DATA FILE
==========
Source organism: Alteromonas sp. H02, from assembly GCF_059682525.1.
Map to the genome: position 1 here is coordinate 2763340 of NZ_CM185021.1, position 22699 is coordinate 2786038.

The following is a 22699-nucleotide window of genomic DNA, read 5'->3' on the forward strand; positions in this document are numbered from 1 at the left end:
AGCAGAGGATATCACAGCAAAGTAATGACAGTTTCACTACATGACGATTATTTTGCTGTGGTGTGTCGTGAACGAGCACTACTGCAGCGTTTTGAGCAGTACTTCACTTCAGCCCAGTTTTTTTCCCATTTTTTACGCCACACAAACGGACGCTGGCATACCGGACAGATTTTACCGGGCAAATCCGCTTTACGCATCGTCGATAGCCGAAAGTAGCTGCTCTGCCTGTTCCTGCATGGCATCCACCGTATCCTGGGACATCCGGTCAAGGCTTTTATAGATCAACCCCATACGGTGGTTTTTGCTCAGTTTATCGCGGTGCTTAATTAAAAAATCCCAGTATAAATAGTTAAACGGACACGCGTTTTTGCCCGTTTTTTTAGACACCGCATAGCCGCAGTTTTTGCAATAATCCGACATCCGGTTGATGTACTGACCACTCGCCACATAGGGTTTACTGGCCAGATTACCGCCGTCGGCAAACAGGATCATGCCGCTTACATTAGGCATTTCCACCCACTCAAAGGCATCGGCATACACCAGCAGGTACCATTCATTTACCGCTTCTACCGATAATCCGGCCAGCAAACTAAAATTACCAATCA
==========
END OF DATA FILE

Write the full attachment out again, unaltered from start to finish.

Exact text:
Source organism: Alteromonas sp. H02, from assembly GCF_059682525.1.
Map to the genome: position 1 here is coordinate 2763340 of NZ_CM185021.1, position 22699 is coordinate 2786038.

The following is a 22699-nucleotide window of genomic DNA, read 5'->3' on the forward strand; positions in this document are numbered from 1 at the left end:
AGCAGAGGATATCACAGCAAAGTAATGACAGTTTCACTACATGACGATTATTTTGCTGTGGTGTGTCGTGAACGAGCACTACTGCAGCGTTTTGAGCAGTACTTCACTTCAGCCCAGTTTTTTTCCCATTTTTTACGCCACACAAACGGACGCTGGCATACCGGACAGATTTTACCGGGCAAATCCGCTTTACGCATCGTCGATAGCCGAAAGTAGCTGCTCTGCCTGTTCCTGCATGGCATCCACCGTATCCTGGGACATCCGGTCAAGGCTTTTATAGATCAACCCCATACGGTGGTTTTTGCTCAGTTTATCGCGGTGCTTAATTAAAAAATCCCAGTATAAATAGTTAAACGGACACGCGTTTTTGCCCGTTTTTTTAGACACCGCATAGCCGCAGTTTTTGCAATAATCCGACATCCGGTTGATGTACTGACCACTCGCCACATAGGGTTTACTGGCCAGATTACCGCCGTCGGCAAACAGGATCATGCCGCTTACATTAGGCATTTCCACCCACTCAAAGGCATCGGCATACACCAGCAGGTACCATTCATTTACCGCTTCTACCGATAATCCGGCCAGCAAACTAAAATTACCAATCA